"Mainstream media diversity has become one of the most significant victims of predatory capitalism, the same value system it so often champions in its own editorials." (David Salter, 'The Media We Deserve')
One of "democracy's" greatest problems stems from the fact that everybody gets to vote. Stupid people, extreme left and right-wingers, the ill informed and the thoughtful all vote - every now and then - for the rulers. After that, "democracy" only operates in the sense that the wronged or outraged may change their vote next time and vote for the other side. That is where the "media" fits in. The fourth estate is supposed to make the rulers aware of how the electors are reacting or feeling when the rulers make decisions.
An excellent way for powerful, rich and self-interested people to circumvent these problems in the service of their interests, is to be enabled in these endeavours by a media outlet which has the power to shape and dictate "popular" opinion. As Angie Riedel wrote recently in her piece for 'Information Clearing House':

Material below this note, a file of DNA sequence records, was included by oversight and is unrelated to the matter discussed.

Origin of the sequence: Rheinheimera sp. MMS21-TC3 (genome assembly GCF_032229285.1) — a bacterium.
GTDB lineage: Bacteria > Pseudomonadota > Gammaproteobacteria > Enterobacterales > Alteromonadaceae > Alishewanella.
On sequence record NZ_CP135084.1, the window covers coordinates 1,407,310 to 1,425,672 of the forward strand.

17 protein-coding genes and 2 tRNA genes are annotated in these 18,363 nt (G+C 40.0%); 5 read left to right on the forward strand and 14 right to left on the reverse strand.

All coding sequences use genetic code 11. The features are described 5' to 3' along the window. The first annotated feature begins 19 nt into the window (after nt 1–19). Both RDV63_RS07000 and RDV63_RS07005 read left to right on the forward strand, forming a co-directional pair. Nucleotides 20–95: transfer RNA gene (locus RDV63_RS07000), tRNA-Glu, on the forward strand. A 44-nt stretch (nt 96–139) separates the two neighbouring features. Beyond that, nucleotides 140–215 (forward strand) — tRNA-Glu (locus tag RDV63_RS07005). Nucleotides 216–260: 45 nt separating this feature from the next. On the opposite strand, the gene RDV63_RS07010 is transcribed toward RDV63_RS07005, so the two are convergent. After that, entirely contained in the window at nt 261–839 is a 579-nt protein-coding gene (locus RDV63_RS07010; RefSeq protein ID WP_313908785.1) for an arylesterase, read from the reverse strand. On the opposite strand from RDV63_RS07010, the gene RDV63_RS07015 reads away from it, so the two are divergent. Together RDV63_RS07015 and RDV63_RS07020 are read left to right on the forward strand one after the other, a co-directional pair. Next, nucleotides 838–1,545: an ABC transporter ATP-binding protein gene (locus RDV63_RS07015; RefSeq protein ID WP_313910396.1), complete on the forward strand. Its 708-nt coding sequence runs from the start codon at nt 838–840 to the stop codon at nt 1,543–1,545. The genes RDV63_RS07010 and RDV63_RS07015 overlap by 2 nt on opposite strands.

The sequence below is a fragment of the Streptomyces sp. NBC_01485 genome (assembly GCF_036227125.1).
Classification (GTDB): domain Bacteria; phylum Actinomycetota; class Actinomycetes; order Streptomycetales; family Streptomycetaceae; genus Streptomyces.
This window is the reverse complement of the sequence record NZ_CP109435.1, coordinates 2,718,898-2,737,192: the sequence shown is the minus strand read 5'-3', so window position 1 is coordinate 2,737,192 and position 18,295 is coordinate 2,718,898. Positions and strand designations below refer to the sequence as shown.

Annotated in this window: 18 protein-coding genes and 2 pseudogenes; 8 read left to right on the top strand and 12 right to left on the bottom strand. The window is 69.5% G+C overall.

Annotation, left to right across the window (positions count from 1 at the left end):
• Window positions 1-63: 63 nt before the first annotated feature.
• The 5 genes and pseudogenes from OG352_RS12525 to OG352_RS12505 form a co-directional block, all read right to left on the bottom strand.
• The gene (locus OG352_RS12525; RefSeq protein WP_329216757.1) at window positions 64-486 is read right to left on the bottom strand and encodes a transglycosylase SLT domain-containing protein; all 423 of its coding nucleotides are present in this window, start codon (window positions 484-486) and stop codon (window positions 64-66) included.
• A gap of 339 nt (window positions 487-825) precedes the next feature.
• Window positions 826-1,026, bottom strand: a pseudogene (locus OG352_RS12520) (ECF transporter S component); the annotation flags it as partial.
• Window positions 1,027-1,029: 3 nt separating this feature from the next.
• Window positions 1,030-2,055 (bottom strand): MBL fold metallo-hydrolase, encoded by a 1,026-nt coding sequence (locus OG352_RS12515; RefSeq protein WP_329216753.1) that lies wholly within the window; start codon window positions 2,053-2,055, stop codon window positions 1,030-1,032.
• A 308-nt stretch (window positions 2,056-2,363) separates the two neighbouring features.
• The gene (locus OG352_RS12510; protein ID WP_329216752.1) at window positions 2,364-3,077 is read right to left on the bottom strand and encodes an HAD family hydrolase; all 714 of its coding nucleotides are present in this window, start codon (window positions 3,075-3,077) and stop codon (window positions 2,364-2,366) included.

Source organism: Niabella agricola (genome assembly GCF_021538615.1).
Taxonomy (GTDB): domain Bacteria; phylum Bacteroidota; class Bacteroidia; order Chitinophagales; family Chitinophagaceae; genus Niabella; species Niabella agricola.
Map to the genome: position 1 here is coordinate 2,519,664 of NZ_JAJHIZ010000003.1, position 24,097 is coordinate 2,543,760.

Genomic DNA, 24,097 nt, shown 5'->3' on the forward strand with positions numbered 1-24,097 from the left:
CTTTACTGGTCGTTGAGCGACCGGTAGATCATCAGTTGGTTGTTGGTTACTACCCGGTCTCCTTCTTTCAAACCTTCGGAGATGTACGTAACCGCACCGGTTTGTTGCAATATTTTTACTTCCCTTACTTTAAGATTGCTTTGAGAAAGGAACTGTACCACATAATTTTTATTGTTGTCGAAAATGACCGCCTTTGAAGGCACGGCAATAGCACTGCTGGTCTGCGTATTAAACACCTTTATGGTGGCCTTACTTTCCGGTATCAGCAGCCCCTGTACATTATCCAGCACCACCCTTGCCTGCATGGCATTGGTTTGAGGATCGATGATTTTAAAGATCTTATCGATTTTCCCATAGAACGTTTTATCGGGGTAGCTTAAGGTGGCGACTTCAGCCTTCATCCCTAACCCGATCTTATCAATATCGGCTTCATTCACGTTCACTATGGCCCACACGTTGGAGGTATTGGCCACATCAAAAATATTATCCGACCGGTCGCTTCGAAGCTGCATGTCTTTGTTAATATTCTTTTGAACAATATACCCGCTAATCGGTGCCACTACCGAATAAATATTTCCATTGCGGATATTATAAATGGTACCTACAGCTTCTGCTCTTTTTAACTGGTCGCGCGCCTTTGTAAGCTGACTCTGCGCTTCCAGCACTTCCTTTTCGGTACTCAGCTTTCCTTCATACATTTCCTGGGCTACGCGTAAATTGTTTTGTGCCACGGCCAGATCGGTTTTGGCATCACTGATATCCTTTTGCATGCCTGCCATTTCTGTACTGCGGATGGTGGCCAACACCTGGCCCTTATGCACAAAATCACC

"We can no longer make appropriate choices because we no longer have access to all of the information, to truth, or to all of the sides to any story. All we will ever hear again as long as the media laws stay the same is only what they want us to hear."
Seventy percent of Australia's newspapers are owned by News Ltd., a subsidiary of Newscorp, which is run by the American neo-conservative Rupert Murdoch. News Ltd. publications disseminated propaganda supporting the illegal invasion of Iraq, and up until last year denied climate change. A prevailing myth is that Murdoch holds no influence over the content of his newspapers and that he is merely a savvy businessman. In fact he constantly deals in politics.